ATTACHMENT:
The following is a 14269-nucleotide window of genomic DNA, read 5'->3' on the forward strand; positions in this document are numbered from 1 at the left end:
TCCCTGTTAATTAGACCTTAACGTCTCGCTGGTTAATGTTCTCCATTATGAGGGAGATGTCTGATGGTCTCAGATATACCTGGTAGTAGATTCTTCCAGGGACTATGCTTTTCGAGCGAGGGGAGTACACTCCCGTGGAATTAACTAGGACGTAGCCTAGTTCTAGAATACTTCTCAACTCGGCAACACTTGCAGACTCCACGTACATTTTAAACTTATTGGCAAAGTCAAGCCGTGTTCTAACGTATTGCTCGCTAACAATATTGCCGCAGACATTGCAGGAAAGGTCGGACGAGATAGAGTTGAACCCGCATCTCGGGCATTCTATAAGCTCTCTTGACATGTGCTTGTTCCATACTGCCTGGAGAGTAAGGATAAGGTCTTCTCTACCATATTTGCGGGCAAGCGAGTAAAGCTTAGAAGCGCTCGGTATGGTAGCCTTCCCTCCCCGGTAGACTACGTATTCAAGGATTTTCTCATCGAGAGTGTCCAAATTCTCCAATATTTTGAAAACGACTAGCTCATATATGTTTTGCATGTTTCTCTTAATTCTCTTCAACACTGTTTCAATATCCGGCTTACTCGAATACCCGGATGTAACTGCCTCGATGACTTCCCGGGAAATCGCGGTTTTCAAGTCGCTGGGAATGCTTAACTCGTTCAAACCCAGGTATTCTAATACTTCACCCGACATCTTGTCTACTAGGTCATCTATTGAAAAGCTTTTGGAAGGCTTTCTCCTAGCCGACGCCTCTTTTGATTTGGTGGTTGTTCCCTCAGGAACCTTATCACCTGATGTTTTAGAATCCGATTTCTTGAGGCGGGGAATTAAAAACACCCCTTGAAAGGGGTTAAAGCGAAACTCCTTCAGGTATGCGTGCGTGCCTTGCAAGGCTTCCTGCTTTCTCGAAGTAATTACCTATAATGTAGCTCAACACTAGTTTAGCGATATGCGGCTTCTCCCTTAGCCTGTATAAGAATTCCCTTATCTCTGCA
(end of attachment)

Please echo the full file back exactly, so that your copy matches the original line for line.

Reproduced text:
The following is a 14269-nucleotide window of genomic DNA, read 5'->3' on the forward strand; positions in this document are numbered from 1 at the left end:
TCCCTGTTAATTAGACCTTAACGTCTCGCTGGTTAATGTTCTCCATTATGAGGGAGATGTCTGATGGTCTCAGATATACCTGGTAGTAGATTCTTCCAGGGACTATGCTTTTCGAGCGAGGGGAGTACACTCCCGTGGAATTAACTAGGACGTAGCCTAGTTCTAGAATACTTCTCAACTCGGCAACACTTGCAGACTCCACGTACATTTTAAACTTATTGGCAAAGTCAAGCCGTGTTCTAACGTATTGCTCGCTAACAATATTGCCGCAGACATTGCAGGAAAGGTCGGACGAGATAGAGTTGAACCCGCATCTCGGGCATTCTATAAGCTCTCTTGACATGTGCTTGTTCCATACTGCCTGGAGAGTAAGGATAAGGTCTTCTCTACCATATTTGCGGGCAAGCGAGTAAAGCTTAGAAGCGCTCGGTATGGTAGCCTTCCCTCCCCGGTAGACTACGTATTCAAGGATTTTCTCATCGAGAGTGTCCAAATTCTCCAATATTTTGAAAACGACTAGCTCATATATGTTTTGCATGTTTCTCTTAATTCTCTTCAACACTGTTTCAATATCCGGCTTACTCGAATACCCGGATGTAACTGCCTCGATGACTTCCCGGGAAATCGCGGTTTTCAAGTCGCTGGGAATGCTTAACTCGTTCAAACCCAGGTATTCTAATACTTCACCCGACATCTTGTCTACTAGGTCATCTATTGAAAAGCTTTTGGAAGGCTTTCTCCTAGCCGACGCCTCTTTTGATTTGGTGGTTGTTCCCTCAGGAACCTTATCACCTGATGTTTTAGAATCCGATTTCTTGAGGCGGGGAATTAAAAACACCCCTTGAAAGGGGTTAAAGCGAAACTCCTTCAGGTATGCGTGCGTGCCTTGCAAGGCTTCCTGCTTTCTCGAAGTAATTACCTATAATGTAGCTCAACACTAGTTTAGCGATATGCGGCTTCTCCCTTAGCCTGTATAAGAATTCCCTTATCTCTGCA